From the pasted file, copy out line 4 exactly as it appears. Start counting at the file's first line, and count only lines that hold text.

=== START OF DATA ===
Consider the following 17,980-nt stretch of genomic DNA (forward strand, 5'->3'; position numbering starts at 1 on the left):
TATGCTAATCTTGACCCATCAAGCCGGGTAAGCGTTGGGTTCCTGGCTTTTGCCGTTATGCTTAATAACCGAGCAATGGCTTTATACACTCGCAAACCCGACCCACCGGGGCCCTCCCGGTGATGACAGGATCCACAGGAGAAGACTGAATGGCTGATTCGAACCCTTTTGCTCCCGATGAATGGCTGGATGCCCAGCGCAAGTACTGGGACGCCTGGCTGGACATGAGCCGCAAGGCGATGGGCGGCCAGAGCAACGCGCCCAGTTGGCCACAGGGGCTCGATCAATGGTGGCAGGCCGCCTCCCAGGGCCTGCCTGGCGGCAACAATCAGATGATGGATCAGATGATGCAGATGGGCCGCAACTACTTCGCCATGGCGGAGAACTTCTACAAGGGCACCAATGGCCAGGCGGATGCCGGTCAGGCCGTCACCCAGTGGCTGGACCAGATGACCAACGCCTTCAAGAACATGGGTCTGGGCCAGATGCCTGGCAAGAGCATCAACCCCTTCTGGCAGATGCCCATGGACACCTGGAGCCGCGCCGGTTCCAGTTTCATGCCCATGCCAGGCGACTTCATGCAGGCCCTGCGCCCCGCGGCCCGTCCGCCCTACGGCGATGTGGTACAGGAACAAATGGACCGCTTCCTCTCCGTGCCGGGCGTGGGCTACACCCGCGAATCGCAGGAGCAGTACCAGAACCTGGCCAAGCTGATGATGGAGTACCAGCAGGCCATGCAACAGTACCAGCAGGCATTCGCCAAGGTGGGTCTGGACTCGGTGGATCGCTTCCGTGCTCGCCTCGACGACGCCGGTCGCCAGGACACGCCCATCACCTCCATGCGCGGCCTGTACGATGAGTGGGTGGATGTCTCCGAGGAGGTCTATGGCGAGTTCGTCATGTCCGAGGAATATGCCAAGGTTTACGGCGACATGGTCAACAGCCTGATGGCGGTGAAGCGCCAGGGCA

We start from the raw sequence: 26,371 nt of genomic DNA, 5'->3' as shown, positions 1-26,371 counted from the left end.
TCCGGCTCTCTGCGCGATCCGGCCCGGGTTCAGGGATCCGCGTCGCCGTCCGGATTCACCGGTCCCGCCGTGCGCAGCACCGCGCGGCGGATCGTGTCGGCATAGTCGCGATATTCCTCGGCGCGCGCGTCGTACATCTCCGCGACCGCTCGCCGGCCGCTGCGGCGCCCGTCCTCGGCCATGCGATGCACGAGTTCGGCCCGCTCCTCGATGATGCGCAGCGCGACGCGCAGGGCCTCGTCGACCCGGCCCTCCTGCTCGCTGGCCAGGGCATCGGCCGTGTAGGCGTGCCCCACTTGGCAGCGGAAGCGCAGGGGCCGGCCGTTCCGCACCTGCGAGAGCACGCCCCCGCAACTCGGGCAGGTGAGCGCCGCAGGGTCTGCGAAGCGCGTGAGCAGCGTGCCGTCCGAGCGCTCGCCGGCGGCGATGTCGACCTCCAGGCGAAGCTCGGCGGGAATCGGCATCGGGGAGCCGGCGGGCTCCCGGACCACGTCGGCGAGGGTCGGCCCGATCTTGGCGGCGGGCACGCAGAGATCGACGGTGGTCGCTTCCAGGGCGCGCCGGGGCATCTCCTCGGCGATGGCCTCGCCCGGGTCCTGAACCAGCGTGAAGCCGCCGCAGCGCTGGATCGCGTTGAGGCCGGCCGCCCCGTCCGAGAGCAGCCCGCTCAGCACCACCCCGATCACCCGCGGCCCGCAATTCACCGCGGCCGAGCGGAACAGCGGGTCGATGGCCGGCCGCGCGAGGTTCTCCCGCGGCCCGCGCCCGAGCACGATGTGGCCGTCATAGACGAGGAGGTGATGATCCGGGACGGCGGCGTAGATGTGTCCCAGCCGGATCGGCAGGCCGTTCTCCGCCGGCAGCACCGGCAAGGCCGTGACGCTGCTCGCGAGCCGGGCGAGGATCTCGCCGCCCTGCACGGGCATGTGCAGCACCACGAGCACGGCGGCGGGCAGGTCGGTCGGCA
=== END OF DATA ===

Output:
TCCGGCTCTCTGCGCGATCCGGCCCGGGTTCAGGGATCCGCGTCGCCGTCCGGATTCACCGGTCCCGCCGTGCGCAGCACCGCGCGGCGGATCGTGTCGGCATAGTCGCGATATTCCTCGGCGCGCGCGTCGTACATCTCCGCGACCGCTCGCCGGCCGCTGCGGCGCCCGTCCTCGGCCATGCGATGCACGAGTTCGGCCCGCTCCTCGATGATGCGCAGCGCGACGCGCAGGGCCTCGTCGACCCGGCCCTCCTGCTCGCTGGCCAGGGCATCGGCCGTGTAGGCGTGCCCCACTTGGCAGCGGAAGCGCAGGGGCCGGCCGTTCCGCACCTGCGAGAGCACGCCCCCGCAACTCGGGCAGGTGAGCGCCGCAGGGTCTGCGAAGCGCGTGAGCAGCGTGCCGTCCGAGCGCTCGCCGGCGGCGATGTCGACCTCCAGGCGAAGCTCGGCGGGAATCGGCATCGGGGAGCCGGCGGGCTCCCGGACCACGTCGGCGAGGGTCGGCCCGATCTTGGCGGCGGGCACGCAGAGATCGACGGTGGTCGCTTCCAGGGCGCGCCGGGGCATCTCCTCGGCGATGGCCTCGCCCGGGTCCTGAACCAGCGTGAAGCCGCCGCAGCGCTGGATCGCGTTGAGGCCGGCCGCCCCGTCCGAGAGCAGCCCGCTCAGCACCACCCCGATCACCCGCGGCCCGCAATTCACCGCGGCCGAGCGGAACAGCGGGTCGATGGCCGGCCGCGCGAGGTTCTCCCGCGGCCCGCGCCCGAGCACGATGTGGCCGTCATAGACGAGGAGGTGATGATCCGGGACGGCGGCGTAGATGTGTCCCAGCCGGATCGGCAGGCCGTTCTCCGCCGGCAGCACCGGCAAGGCCGTGACGCTGCTCGCGAGCCGGGCGAGGATCTCGCCGCCCTGCACGGGCATGTGCAGCACCACGAGCACGGCGGCGGGCAGGTCGGTCGGCA